“I’m a huge nature lover,” says Los Angeles-based landscape designer Kathleen Ferguson. “I always have been.” For more than two decades, she has been cultivating this passion by creating climate-appropriate gardens in southern California. She starts each project by studying the site conditions, contemplating the architecture of the house, and spending time talking with her clients. She also thinks carefully about the environment—avoiding any pesticides and chemical fertilizers and selecting varieties for wildlife as much as for people. “More and more, I’m planting for the birds,” she says with a laugh.
For this garden situated at the base of the of Los Padres National Forest in Santa Barbara, Ferguson played off the rugged, arid natural landscape. Dotted with ochre boulders and shrubby chaparrals, the site also features breathtaking views of the ocean. “It’s a huge contrast,” she says. The modern house, designed by Linda Taalman and Alan Koch (formerly Taalman Koch Architecture,) is constructed from glass, concrete, aluminum with Cor-ten accents. “There’s always a push and pull,” she says of her design. Here are some of the standout elements of her design.
The Right Plants, Right Place, Right Conditions
Ferguson, an arborist who has a degree in horticulture, sticks to a drought-tolerant, climate appropriate plant palette, using as many natives as possible in her projects. Here, hot pink penstemons (Penstemon clevelandii and P. pseudospectabilis) and purple sages (Salvia ’Dara’s Choice’, S. clevelandii, S. ‘Pozo Blue’, S. ‘Point Sal’) provide color and a feast for pollinators like hummingbirds, butterflies, and bees. Mature oak and manzanita trees anchor the space bringing shade and a sense of history. Native shrubs, like Ceanothus ‘Concha’ and C. ‘Joyce Coulter’, buckwheat (Eriogonum fasciculatum), and coffeeberry (Rhamnus californica) offer texture and habitats for wildlife.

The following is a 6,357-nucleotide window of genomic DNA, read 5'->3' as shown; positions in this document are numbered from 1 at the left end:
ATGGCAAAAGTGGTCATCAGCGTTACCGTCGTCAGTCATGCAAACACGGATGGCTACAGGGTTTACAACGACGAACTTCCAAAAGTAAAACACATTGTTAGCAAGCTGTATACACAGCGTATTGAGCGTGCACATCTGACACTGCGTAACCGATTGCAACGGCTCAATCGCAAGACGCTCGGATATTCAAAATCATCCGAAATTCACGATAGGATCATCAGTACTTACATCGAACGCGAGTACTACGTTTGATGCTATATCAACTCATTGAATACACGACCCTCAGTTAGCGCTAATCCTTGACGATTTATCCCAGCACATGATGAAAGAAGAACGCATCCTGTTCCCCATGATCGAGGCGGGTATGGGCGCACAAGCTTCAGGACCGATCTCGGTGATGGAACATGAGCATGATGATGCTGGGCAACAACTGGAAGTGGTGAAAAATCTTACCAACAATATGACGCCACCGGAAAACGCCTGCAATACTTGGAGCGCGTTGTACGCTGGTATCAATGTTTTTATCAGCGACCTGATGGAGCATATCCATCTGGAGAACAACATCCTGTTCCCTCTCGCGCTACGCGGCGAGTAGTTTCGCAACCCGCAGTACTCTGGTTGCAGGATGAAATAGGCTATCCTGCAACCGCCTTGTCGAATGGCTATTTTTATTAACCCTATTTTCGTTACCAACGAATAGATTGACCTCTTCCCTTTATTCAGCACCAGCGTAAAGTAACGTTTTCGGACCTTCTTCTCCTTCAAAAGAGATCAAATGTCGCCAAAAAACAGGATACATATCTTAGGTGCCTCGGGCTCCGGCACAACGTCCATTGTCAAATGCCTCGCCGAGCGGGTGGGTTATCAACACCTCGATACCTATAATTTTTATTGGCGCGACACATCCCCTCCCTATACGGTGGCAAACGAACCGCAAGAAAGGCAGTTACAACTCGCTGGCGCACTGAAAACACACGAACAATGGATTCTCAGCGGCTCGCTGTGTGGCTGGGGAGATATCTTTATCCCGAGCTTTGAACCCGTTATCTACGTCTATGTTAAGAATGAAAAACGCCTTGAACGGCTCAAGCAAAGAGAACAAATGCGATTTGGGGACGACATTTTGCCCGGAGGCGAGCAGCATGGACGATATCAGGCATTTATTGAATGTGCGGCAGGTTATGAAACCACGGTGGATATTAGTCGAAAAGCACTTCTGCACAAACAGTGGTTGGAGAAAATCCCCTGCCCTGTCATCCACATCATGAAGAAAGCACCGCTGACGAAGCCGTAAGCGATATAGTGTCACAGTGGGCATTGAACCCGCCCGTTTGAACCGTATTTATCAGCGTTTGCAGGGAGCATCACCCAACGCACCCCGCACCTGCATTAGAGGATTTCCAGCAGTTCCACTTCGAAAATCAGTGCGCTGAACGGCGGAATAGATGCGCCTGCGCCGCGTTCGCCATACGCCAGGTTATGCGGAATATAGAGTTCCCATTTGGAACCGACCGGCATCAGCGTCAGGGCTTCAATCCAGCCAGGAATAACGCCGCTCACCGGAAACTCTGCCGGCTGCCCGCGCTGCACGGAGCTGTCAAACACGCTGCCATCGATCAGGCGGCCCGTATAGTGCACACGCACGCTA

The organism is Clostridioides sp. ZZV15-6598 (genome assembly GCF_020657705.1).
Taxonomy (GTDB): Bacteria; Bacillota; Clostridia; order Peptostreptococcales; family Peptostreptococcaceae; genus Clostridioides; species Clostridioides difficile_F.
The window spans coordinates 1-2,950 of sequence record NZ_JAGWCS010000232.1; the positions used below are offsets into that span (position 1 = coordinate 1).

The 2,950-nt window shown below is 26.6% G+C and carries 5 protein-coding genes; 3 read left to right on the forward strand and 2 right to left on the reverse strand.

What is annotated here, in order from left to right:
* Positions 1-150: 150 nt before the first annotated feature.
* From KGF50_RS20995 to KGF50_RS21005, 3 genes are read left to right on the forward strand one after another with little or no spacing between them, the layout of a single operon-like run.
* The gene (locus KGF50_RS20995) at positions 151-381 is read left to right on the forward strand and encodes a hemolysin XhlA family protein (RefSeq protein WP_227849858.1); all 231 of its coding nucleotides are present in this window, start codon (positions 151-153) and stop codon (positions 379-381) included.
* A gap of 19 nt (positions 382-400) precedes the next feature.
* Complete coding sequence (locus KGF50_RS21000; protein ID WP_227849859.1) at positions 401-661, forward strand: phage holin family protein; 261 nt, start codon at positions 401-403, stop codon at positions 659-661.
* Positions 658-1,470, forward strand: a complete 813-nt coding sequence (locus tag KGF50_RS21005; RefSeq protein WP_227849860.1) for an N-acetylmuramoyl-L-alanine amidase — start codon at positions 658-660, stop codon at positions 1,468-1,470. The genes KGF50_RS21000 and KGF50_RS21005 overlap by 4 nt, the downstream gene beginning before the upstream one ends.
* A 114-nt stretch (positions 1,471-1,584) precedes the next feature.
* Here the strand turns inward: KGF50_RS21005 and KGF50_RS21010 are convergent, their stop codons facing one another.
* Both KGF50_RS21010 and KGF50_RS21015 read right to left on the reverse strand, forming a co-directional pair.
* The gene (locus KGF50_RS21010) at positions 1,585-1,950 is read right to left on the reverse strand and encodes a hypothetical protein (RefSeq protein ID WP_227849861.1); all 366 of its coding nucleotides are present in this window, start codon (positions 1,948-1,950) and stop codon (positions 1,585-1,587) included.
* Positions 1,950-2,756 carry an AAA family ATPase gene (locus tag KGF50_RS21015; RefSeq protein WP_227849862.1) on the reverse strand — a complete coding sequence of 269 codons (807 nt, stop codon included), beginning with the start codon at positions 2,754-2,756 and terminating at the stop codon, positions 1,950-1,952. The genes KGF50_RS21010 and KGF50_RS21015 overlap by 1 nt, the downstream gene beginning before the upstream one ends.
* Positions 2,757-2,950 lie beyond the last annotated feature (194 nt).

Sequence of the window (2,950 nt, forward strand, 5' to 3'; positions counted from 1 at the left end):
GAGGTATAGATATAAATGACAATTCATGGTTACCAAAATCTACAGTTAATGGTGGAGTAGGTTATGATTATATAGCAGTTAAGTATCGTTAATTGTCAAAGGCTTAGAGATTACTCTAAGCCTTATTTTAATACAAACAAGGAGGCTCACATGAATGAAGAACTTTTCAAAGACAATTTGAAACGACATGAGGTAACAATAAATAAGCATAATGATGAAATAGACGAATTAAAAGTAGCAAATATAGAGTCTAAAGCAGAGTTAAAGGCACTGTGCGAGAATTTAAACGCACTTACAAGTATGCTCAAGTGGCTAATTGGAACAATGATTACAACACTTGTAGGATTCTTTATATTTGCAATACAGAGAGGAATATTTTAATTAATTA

“If you want to activate your landscape and bring birds and bees to your yard,” says Ferguson. “Just add water.” She created seven recirculating water features on this property: Cor-ten steel fountains and cascading boulders. They not only support wildlife, but they also provide soothing sounds to drown out the noises that can echo across the canyon.
To complement the modern architecture of the house, Ferguson chose Cor-ten steel to make rectilinear pavers, fountains, and planting boxes around the property. Although the metal will get hot, she installed concrete pads beneath them to absorb some of the heat. (The clients, who no longer had young children, decided that they would always wear shoes outside.) She then situated the pavers on crushed gravel, which mirrors the colors of the rusty Cor-ten steel and surrounding ochre boulders. “I wanted the gravel to have edges so it could lock together around the pavers,” she said.
To make a grand entrance, she had the Cor-ten path zig-zag up from the long driveway. It takes you from the surrounding scrubby landscape to one that is more refined. She also moved boulders—quite literally—around the property. She placed two large boulders near the front door, one she had fitted with a fountain so that water would weep gently down the rock face.
Architect Main Residence and Observatory: Linda Taalman and Alan Koch, formerly
Taalman Koch Architecture
Landscape Designer: Kathleen Ferguson Landscapes
Landscape Contractor: Paysage Landscape Management and Construction
For more on landscape design in Southern California, see:
- Before & After: ‘Delightfully Sculptural Elegance’ in Flora Animalia’s Gravel Garden in Los Angeles
- Landscape Revival: A Secluded, Historic 1920s Estate in Santa Barbara (Rose Garden Included)
- California Cool: A Photographer’s Ojai Oasis, Inspired by an Iconic Garden in Provence